|Appears in Collections:||Economics Journal Articles|
|Peer Review Status:||Refereed|
|Title:||Annualised hours contracts: the way forward in labour market flexibility?|
Hart, Robert A
|Citation:||Bell D & Hart RA (2003) Annualised hours contracts: the way forward in labour market flexibility?. National Institute Economic Review, 185 (1), pp. 64-77. https://doi.org/10.1177/00279501031851008|
|Abstract:||Under annualised hours' contracts (AHCs), workers and management agree to the length and scheduling of working hours over a 12-month period. Such contracts have been widely seen as a potentially important way of achieving greater labour market flexibility and enhanced efficiency in work organisation. There exists very little empirical work on these contracts and this study is intended to provide insights into their British labour market role and potential. Especially for workers who are not in management or a profession, the costs of switching to AHCs are substantial. The enterprises that are likely to gain from the switch are those that (a) experience significant fluctuations in output/service demand and (b) desire to utilise plant and space more intensively over the calendar year. In this latter respect, plants incorporating complex shift operations are particularly associated with AHCs.|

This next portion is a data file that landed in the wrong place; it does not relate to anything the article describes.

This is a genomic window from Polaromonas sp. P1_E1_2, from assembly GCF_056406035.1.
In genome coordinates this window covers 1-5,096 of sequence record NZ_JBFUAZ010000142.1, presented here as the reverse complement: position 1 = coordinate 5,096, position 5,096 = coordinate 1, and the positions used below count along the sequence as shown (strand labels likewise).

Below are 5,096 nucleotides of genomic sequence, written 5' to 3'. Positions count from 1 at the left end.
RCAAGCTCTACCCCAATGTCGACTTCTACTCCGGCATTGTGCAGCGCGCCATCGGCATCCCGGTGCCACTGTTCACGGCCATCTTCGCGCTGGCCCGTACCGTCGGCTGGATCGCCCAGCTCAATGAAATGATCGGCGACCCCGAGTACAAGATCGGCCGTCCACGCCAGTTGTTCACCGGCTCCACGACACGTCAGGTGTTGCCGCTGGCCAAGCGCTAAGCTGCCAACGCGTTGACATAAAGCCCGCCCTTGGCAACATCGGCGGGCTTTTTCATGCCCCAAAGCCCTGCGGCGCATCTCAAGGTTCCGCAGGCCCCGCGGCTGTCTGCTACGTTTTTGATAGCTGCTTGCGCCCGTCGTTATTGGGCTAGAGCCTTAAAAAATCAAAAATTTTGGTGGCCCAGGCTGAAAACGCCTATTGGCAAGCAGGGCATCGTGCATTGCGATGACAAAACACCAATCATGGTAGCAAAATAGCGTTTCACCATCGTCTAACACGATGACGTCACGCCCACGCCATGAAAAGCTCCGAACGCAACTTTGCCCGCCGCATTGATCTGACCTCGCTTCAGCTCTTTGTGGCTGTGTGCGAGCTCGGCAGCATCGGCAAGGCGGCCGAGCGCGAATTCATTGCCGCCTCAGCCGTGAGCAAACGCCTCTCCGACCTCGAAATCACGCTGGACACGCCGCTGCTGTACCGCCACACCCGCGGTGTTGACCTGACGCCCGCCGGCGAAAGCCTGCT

|Rights:||The publisher does not allow this work to be made publicly available in this Repository. Please use the Request a Copy feature at the foot of the Repository record to request a copy directly from the author. You can only request a copy if you wish to use this work for your own research or private study.|
|Hart_2003_Annualised_Hours_Contracts.pdf||Fulltext - Published Version||166.29 kB||Adobe PDF||Under Embargo until 3000-01-01 Request a copy|
Note: If any of the files in this item are currently embargoed, you can request a copy directly from the author by clicking the padlock icon above. However, this facility is dependent on the depositor still being contactable at their original email address.
This item is protected by original copyright
Items in the Repository are protected by copyright, with all rights reserved, unless otherwise indicated.
The metadata of the records in the Repository are available under the CC0 public domain dedication: No Rights Reserved https://creativecommons.org/publicdomain/zero/1.0/
If you believe that any material held in STORRE infringes copyright, please contact email@example.com providing details and we will remove the Work from public display in STORRE and investigate your claim.